Because the HANDS form was administered only once to each subject, we do not have data from our sample on test/retest reliability for the HANDS (which, in any case, would be confounded with any actual trait instability) in this population. We, therefore, provide information on the internal consistency reliability of the instrument, specifically Cronbach’s coefficient alpha, which estimates the proportion of variance of the subjects’ total HANDS scores, which is due to true differences among the subjects, as opposed to measurement error variance. Coefficient alpha for the 10 HANDS items was computed to be 0.84 (raw score) or 0.85 (for the standardized z scores). An alpha >0.7 is usually considered acceptable and >0.8 is good.15 There was no item whose deletion lowered alpha to less than 0.8 or raised it above 0.86. The item-total correlations ranged from r = 0.46 (the “poor appetite” item) to 0.79 (“no interest”). All inter-item correlations were positive and were generally moderate and significant (P < .05; highest r = 0.63 for “hopelessness” vs “worthlessness”), except “poor appetite” had virtually a zero correlation with “suicidal thoughts” partly due to the fact that the latter item had by far the lowest and least variable ratings, with all subjects indicating “none/little of the time” (score, 0) except for 3 who indicated “some of the time” (score, 1).
The prevalence of dPD was 47% to 57%, depending on the HANDS total cutoff score used to define depression and assuming current or past use of an antidepressant categorizes a patient as depressed, regardless of current HANDS score. If we do not include antidepressant use as an additional criterion, our prevalence rate would be between 11.4% and 36.7%. (See TABLE 2 for a breakdown of prevalence rates of dPD, given our 4 thresholds/definitions.) Almost half of our sample (70, or 44%) had been on an antidepressant (past or current), and only 4 (3%) had a HANDS score ≥9 and were never treated with an antidepressant. Individuals exposed to antidepressants were younger than those who had never taken antidepressants (65 vs 69 years of age; P = .043). There was no significant relationship between antidepressant use and HY score (PD severity). Among individuals exposed to antidepressants, 20% endorsed depressive symptoms with a HANDS score ≥9, and 54% had a HANDS score ≥6.
Four separate logistic regressions were run to predict presence of depressive symptoms, using each of the 4 respective definitions of depression indicated in the Methods section. In each case, after backward elimination (at P ≤ .05), only 2 significant predictors remained (each adjusted for the other). History of depression was always one of the significant predictors. When depression was defined solely by a HANDS total score ≥9, increasing duration of PD predicted greater likelihood of depression, whereas for each of the other 3 definitions of depression, younger age was the second significant predictor. With other predictors held constant, a 1-year increase in duration of PD increased the odds of reporting symptoms of depression by a factor of approximately 1.09 (95% confidence interval [CI], 1.003 to 1.175), whereas a 1-year increase in age reduced the odds by a factor of approximately 0.95 (CI, 0.92 to 0.99). Depending on the model, having a pre-PD history of depression increased the odds of endorsing depressive symptoms by a factor of 3.5 (for HANDS scores ≥6) to as much as 15 (for HANDS scores ≥9 or antidepressant use). For each of the 4 regressions, the model as a whole was significant (P ≤ .01), and the area under the receiver operating characteristic (ROC) curves was 0.75 for the HANDS ≥9 criterion, 0.67 for HANDS ≥6, 0.72 for HANDS ≥9 or antidepressant use, and 0.68 for HANDS ≥6 or antidepressant use (FIGURE).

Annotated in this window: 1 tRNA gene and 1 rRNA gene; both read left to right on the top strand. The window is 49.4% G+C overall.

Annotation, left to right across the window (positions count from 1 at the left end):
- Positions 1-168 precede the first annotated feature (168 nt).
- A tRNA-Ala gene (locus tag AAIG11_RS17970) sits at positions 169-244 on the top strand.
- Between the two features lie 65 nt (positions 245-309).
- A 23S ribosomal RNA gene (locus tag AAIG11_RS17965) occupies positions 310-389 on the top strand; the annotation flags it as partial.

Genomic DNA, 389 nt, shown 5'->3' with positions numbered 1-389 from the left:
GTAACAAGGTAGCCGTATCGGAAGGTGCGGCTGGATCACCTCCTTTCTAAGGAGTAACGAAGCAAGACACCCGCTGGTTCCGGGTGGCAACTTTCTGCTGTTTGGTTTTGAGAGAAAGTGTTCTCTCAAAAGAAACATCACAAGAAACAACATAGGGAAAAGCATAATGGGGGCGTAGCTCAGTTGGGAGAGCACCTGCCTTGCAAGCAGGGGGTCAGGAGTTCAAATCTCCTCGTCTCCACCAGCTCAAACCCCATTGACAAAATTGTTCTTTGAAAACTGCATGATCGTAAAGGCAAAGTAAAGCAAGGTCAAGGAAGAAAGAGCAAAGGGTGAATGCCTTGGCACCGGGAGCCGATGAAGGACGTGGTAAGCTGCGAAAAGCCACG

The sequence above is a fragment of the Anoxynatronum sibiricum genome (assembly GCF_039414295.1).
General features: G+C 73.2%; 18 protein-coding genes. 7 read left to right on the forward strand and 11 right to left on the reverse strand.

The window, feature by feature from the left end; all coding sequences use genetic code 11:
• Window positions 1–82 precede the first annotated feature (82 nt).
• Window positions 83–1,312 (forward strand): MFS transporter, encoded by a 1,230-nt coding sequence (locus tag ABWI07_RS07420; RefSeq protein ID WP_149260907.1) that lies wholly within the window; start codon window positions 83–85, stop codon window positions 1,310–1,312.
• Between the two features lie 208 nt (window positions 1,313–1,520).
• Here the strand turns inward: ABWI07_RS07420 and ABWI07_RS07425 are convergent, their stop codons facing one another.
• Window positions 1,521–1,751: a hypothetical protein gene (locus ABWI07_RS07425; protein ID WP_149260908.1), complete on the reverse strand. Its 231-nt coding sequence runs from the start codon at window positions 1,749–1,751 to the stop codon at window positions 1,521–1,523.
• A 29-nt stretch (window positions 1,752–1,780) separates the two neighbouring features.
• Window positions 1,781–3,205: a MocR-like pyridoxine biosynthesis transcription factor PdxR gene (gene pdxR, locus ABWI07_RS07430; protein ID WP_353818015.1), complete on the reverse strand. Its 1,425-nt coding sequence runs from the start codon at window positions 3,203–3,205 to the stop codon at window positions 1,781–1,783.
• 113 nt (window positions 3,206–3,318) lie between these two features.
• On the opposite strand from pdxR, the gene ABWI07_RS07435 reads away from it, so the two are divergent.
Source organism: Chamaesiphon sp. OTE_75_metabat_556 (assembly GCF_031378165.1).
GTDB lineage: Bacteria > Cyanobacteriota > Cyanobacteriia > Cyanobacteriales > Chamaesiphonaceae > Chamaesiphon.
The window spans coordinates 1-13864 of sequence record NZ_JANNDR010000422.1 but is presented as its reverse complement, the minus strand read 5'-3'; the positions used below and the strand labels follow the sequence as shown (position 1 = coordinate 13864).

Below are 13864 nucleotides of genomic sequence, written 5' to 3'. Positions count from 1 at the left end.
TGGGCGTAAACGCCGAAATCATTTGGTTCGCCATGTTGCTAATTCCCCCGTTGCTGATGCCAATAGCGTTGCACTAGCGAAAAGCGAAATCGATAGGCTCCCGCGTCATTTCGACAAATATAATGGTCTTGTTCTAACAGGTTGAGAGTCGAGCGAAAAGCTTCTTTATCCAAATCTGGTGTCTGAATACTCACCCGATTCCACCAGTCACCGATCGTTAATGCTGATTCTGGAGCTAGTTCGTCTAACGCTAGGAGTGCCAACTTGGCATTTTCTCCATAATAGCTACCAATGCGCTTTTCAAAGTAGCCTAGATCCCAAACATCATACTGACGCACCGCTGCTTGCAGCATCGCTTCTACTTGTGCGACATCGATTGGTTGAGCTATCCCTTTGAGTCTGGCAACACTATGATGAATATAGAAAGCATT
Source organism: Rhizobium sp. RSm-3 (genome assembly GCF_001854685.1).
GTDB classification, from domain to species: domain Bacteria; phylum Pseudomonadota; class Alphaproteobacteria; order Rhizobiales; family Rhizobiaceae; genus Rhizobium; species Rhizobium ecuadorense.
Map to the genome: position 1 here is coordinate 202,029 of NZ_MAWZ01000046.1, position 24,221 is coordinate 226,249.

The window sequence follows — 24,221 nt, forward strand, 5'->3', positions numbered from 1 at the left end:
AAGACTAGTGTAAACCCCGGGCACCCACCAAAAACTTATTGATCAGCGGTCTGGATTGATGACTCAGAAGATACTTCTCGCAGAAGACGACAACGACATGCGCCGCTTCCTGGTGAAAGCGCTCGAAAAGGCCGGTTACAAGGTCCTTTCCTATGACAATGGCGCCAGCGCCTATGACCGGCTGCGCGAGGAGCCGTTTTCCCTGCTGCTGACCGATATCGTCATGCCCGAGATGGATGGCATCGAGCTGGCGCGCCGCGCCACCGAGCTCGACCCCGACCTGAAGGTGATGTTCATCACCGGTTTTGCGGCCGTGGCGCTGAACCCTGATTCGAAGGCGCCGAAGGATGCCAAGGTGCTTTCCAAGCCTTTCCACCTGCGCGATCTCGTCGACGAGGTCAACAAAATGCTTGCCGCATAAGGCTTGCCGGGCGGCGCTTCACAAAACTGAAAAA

Given the co-occurrence of depression and PD, it seems important to continue to assess their relationship, as well as to how to identify dPD and how to measure depression in the context of PD. Our previous findings were more descriptive of the nature of depression in PD, in that the earlier study focused on the micro symptom pattern and predictors of severity of depression as a continuous variable,10 whereas the current study is more concerned with depression as a qualitative, clinically diagnosed classification, its prevalence, and what variables predict its presence. More specifically, the aim of the current study was to further determine the prevalence of dPD by looking at 4 potential threshold criteria based on the HANDS and antidepressant use, and to examine the relative contributions of age, history of depression, duration of PD, and severity of PD to depression.